Over the years, the number of concussions in the NFL has increased massively. Between 2014 and 2015, the concussion percent rose over 30%. The most common reason for concussions in the NFL is head on head contact, which is why they banned “head slaps” for good. The NFL continues to think of new rules and policies that could possibly decrease the amount of concussions. For example, they’ve advanced the “roughing the passer” penalty to make it more strict and inclusive, as well as the “unnecessary roughness” penalty. So the question is, what are more effective ways the NFL could further prevent concussions?
In my opinion, the only reason NFL players still occasionally “bump heads” intentionally is because the consequence is bearable and not intimidating. The highest penalty for “unsportsmanlike conduct” is 15 yards in the current game. I think the consequence should be more lasting and punishing. I believe if a player is clearly headbutting on purpose and continuously, there should be talk of a possible suspension. The only thing 15 yards accomplishes is maybe a yell from the coach, but a short 1, maybe 2 game suspension will surely prevent players from making the same mistake. Also, most players keep quiet if they notice double vision, blurriness, or other symptoms of a concussion. They would rather play in the game and not miss any opportunity to compete. If players told someone right away if they were experiencing any symptoms, it would prevent their concussion from getting even worse. Even if this strategy won’t technically prevent concussions, it would stop the players from making the injury even worse. If a player notices any concerning symptoms, they should tell their coach immediately. Lastly, there are some ways players could prevent concussions by just being more aware on the field and knowing some strategies during play. All in all, even though the NFL has managed to decrease concussion numbers over the years, I think with these strategies, they could really put NFL concussions in the past.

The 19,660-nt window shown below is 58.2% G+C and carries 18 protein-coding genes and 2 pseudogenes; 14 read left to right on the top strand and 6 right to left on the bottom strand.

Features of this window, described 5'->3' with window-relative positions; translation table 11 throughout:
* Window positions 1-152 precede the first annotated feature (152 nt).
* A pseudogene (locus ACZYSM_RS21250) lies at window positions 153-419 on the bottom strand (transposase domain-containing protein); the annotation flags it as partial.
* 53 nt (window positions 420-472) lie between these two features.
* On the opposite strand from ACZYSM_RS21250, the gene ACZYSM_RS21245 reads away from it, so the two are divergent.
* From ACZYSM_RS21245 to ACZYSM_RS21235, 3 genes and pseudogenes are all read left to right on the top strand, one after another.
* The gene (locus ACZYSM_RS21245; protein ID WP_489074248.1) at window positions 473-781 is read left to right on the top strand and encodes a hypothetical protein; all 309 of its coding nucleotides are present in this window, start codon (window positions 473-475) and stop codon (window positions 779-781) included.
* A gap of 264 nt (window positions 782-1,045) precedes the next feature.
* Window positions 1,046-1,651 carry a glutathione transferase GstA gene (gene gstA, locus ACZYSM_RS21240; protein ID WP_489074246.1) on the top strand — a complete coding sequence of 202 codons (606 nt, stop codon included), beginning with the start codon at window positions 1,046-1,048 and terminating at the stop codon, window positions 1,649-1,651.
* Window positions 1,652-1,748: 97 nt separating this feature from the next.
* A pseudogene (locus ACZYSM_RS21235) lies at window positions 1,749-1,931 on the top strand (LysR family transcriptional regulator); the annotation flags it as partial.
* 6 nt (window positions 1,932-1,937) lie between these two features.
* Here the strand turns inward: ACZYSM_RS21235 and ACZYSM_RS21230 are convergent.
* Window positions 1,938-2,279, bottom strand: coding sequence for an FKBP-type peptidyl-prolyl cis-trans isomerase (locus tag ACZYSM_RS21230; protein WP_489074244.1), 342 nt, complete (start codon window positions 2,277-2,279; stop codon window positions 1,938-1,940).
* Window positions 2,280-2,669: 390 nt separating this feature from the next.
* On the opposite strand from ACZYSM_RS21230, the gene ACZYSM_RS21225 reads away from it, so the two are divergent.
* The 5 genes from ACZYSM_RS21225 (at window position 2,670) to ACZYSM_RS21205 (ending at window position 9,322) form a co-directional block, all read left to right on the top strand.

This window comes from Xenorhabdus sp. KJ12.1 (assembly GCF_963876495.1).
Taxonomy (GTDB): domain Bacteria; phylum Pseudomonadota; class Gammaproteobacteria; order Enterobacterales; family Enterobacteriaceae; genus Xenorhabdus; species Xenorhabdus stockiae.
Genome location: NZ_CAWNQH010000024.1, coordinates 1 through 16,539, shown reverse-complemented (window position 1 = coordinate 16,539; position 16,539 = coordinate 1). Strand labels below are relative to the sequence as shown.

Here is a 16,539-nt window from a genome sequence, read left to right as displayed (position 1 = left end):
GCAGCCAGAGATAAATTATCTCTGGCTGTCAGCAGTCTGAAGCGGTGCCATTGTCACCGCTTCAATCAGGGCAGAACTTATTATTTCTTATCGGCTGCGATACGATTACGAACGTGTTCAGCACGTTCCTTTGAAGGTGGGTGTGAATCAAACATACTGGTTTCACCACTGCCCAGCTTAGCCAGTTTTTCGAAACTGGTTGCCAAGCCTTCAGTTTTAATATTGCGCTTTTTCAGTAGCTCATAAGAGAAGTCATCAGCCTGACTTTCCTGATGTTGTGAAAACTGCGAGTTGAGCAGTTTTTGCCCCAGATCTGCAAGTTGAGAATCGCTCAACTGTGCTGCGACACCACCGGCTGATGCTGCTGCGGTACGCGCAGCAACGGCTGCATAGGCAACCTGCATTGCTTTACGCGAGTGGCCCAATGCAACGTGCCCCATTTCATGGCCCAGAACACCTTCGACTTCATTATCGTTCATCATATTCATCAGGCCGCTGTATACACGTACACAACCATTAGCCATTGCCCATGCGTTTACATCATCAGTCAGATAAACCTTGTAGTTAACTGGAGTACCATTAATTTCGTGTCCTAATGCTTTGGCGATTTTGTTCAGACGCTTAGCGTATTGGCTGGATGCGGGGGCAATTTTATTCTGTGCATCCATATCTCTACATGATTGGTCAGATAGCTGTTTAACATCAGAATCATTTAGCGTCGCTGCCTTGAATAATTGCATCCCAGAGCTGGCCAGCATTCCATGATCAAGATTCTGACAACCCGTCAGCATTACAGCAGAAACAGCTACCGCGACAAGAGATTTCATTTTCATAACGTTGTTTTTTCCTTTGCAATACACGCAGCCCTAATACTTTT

In North Carolina, 9-year old Emanyea Lockett was suspended for two whole days after a substitute teacher overheard Emanyea tell his friend he thought a teacher was ‘cute.’ In the eyes of the school, this was a form of sexual harassment. Emanyea didn’t even know what that term meant until he was suspended for his comment. He admitted to saying that his teacher was cute. “I said Ms. Taylor was cute, and that’s it,” Emanyea reports, “That’s all I said.” And apparently that is all he did say, and yet was still on the receiving end of out of school suspension. The school said he was suspended for “inappropriate behavior and inappropriate statements.” Emanyea’s mother disagrees with the punishment. She said “It’s not like he tried to [be aggressive]. So why would he be suspended for two days?”
By the school’s code of conduct, a student could be suspended for up to five days for class disruption. There was nothing to support suspension of this, nothing to indicate it was sexual harassment. However, Emanyea’s comment was overheard by a substitute teacher in a private conversation between Emanyea and his friend. Emanyea didn’t even say it to his teacher. The substitute submitted a complaint and Emanyea was suspended. Emanyea got punished for something almost every adolescent goes through, having a crush. But there was something very wrong with him saying his teacher was ‘fine,’ according to the principal.
A letter was sent home to Chiquita Lockett, Emanyea’s mother, saying that Emanyea had been warned against his use of offensive language. Chiquita reported never having been informed of these warnings before. She said it was the first she had heard about her son using bad language about other students. Emanyea admits to the ‘cute’ comment, but denies ever using inappropriate remarks of other students.
The school board apologised for suspending the fourth-grader. The principal resigned after the district determined there was no sexual harassment. Chiquita said the letter of response and apology should be seen by everyone, “just to know what is happening inside our school systems.” She said she was encouraged by the school’s response. Emanyea will receive help for the work he missed on suspension and the offence will not be held against him.